(Note: Recently, I’ve had a lot of folks contact me asking what the difference between some of Lonnie’s as well as other mobile home investing materials out there and which one I’d recommend the most. So, I’ve decided to go ahead and start a new series of posts – book reviews).
So, I decided to check this book out as it sparked my curiosity. Quite honestly, it was the cover title that caught my eye and intrigued me.
According to the back cover of the book, here’s what it says:
“Calculate the $20k profit you make of each mobile home. All you have to do is sell 50 of them and you’re a millionaire. The question is simply how aggressive are you, do you want to become a millionaire in 1 year or 5 years.”
From an initial read, this book is a bit hard to follow. Throughout the book, there seemed to be quite a bit of grammatical and punctuation errors. Also, there are some formatting issues. Clearly, this book was not proofed by professionals.
Putting aside these issues, I will say – this is not a book for beginners. In the beginning of the book, the author seems to talk in “jargon speak.” Had I not been familiar with the mobile home industry, I may have been a bit lost.
In the first part of the book, the author really focuses on how to buy bank owned mobile homes from mobile home lenders. He then proceeds to talk about how you can sell these bank owned mobile homes for cash and make a profit on the spread.
Here’s one example from the book:
“It’s not on usually to pay only $25k for a 28×80 and turn around and flip it in less than a month for $56k to 58k.”
As the back cover states, the author claims “All you have to do is sell 50 of them and you’re a millionaire.”
To be honest, this type of strategy is extremely difficult in this economy especially with mobile homes. There was a time where this strategy worked as many mobile home investors were getting cashed out by mobile home lenders when they were less stringent on who they loaned money to.
(Note: For those of you who don’t know, this time period was called the “fog in the mirror” syndrome. Basically, mobile home lenders would lend money to basically anyone as long as they were breathing. In turn, mobile home investors could sell their inventory to anyone able to get these loans eventually cashing out…big time. Yes, the mobile home industry did have their own housing bubble at one point in time).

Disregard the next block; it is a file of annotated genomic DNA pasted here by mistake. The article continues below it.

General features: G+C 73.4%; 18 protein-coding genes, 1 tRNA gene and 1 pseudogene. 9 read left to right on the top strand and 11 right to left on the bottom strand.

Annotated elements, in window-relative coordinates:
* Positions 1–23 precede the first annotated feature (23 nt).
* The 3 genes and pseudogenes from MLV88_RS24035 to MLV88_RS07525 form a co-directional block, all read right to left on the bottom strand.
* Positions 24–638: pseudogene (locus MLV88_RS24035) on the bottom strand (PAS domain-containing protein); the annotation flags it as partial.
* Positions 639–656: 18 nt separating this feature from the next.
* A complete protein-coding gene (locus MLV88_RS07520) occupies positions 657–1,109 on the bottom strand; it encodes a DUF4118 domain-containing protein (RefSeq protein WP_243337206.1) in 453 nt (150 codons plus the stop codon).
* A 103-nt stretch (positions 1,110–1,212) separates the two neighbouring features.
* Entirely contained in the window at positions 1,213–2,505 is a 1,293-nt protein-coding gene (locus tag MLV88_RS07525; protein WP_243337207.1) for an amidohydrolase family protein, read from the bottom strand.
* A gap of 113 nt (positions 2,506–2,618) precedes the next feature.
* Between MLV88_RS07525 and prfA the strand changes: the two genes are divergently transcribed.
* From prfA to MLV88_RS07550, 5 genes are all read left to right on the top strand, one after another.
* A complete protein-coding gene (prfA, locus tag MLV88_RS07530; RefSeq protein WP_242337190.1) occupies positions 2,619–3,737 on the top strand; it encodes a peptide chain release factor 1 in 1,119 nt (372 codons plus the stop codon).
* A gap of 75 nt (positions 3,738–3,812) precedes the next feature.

I do know quite a few fellow investors who cashed out big time in this point in history. Then again, I know some other fellow investors now who are ending up giving back their mobile homes and mobile home parks (as well) to their private lenders and/or banks as they just cannot make it work due to the economy.
(Note: This is why I tend to focus in high end parks rather than low end parks. I know many fellow investors who have the majority of their holdings in low end parks who have had many defaults and some who have even had to lower their payments just to be competitive. One fellow investor I know had 26 homes default (0uch!) all at the same time. This fellow investor thought even at the low end there will always be folks looking only to find folks at this end of the spectrum tended to just move back in with family when times got tough).
Getting back to the book, the author writes about how to set up and manage this type of operation of buying and selling bank owned mobile homes. Though, I did find some gaps and not everything stated was clearly explained.
The second part of the book is more of a historical lesson about the manufactured home industry and how to go about buying a mobile home from a homeowner’s point of view. In a sense, the book seems to switch gears and cater to a different kind of audience – the homeowner.
The author continues to show the pitfalls and what to lookout for when buying a mobile home. Though, it seems it is more from the perspective of buying from a mobile home dealer.
The last part of the book goes into financing options and lending criteria. This part of the book seemed to be more general and not very mobile home specific. It seemed to be more of a general guide to applying for a loan and what types of things lenders look for.
In a nutshell, I don’t think this book had much focus on mobile home investing. There were some issues that were discussed such as moving and setting a home in a park that were touched upon. Though, overall – it was a bit hard to follow and understand.
In my opinion, I would not recommend this book since it is a bit hard to follow. For those just starting out, I still highly recommend checking out “Deals on Wheels.”
I hope you enjoyed reading this book review. With the high amount of requests for my opinions on these, it’s something that I’ve decided to start doing from time to time.
(Note: The blog will be on hiatus through next week. I’ve been a bit tied up with other deals and projects but will be back soon. Stay tuned, thanks for reading!)
p.s. Feel free to leave comments on any post either here and/or my Facebook Page. Comments are always welcome, thanks for reading!
Have a question? Sign up for the newsletter for the latest updates and grab my free book.
Interested in learning more about mobile home investing? Be sure to check out my book, thanks for reading!